registration requests re Portuguese

cowan at cowan at
Mon Apr 13 18:47:18 CEST 2015

Yury scripsit:

> All those ones you mention surely did their part in the days when all
> was needed was a coarse-ishly delimited set of basic _culture_-related
> tags (like, currency, thousands, and date format). In days where the
> more and more fine distinctions are being set up in the _language_ area
> (and more and more folks sort of get their share of ramplight from
> those), not quite so.

Country codes are still useful in many cases to represent *purely
linguistic* (not locale) distinctions.  There are two basic reasons
for that:

1) For languages that are standardized by formal/de-jure processes,
it is not uncommon for these to be done separately by different
national academies.  Even if the work is done internationally,
national bodies may or may not accept it, or may implement it only
in part.  That leads to national differences between language varieties.

2) For languages that are standardized de facto only, the tendency
to pay attention only to authorities (publishers, lexicographers,
or both) within one's own country is even stronger.  American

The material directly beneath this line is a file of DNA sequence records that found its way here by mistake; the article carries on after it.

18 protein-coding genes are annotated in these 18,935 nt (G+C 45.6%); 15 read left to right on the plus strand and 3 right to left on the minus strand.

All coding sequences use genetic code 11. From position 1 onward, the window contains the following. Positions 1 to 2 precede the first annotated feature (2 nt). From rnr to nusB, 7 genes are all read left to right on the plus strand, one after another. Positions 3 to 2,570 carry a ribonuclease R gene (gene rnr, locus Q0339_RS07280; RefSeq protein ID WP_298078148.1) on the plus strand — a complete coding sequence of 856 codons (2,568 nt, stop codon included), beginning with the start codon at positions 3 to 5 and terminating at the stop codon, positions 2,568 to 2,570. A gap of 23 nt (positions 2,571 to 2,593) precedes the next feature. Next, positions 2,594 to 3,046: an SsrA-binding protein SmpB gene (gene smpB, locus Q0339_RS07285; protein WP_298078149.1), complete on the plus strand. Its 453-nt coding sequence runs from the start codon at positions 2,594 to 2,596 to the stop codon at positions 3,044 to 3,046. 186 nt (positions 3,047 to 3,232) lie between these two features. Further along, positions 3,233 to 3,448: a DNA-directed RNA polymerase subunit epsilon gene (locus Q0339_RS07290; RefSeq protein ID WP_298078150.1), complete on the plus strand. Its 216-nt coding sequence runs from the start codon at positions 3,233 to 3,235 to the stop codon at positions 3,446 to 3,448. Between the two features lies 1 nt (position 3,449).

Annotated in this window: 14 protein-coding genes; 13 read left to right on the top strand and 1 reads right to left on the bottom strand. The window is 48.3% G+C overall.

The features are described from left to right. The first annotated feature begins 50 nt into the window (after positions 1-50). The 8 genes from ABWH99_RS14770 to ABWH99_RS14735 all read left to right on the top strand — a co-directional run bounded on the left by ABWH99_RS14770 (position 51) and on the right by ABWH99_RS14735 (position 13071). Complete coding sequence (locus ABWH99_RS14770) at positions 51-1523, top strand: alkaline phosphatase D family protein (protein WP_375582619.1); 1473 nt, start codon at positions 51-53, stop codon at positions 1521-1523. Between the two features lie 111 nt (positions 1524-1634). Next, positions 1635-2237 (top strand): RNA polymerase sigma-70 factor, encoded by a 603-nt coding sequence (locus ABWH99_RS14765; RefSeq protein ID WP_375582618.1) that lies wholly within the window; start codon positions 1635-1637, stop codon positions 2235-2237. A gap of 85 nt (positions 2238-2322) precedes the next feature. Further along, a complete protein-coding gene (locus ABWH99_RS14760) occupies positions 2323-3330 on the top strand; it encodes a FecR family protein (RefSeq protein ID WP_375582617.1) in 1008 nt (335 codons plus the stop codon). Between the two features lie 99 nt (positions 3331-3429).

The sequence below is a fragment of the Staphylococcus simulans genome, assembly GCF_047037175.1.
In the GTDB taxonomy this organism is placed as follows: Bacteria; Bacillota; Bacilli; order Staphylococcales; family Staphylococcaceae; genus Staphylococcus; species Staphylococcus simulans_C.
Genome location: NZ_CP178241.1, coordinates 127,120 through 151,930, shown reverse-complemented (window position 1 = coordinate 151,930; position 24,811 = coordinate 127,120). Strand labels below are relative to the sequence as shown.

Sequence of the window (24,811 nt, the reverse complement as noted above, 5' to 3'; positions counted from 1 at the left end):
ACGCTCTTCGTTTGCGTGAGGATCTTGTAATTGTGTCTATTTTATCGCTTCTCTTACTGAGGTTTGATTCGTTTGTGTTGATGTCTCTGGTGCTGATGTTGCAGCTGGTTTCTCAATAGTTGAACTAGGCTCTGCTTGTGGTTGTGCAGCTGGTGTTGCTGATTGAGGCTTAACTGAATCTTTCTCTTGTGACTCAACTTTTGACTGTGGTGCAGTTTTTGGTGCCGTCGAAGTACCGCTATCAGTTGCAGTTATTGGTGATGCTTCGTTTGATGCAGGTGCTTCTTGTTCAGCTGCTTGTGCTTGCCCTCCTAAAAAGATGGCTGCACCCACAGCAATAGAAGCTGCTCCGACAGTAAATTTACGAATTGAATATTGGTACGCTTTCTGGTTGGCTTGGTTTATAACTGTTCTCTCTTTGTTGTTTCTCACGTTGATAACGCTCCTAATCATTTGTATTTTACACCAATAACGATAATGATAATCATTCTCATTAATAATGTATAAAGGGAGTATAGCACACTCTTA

publishers follow American dictionaries and grammars, which
draw their evidence primarily from texts published in the U.S.

The use of these tags for linguistic information is less extensive
than for locale information.  Russian is spoken in many countries,
which require distinct locales for currency and so on, but it is
not divided into national dialects to any great extent.  One may
specify the locale en_de to indicate English language in a German
national context, but there is no distinctively German variety of the
English language comparable to en-CA, en-US, en-GB, en-AU, en-NZ,
en-IE, en-ZA, en-IN, etc., so the language tag en-DE, though
valid, is meaningless.

Nevertheless, the use of the country tags for this purpose is
convenient and traditional: there is no reason to add duplicative
en-canuck, en-yankee, en-limey, en-ozite, en-enzed, en-paddy,
en-saffer, or en-baboo tags.

John Cowan        cowan at
When I wrote it I was more than a little febrile with foodpoisoning
from an antique carrot that I foolishly ate out of an illjudged faith
in the benignancy of vegetables.  --And Rosta

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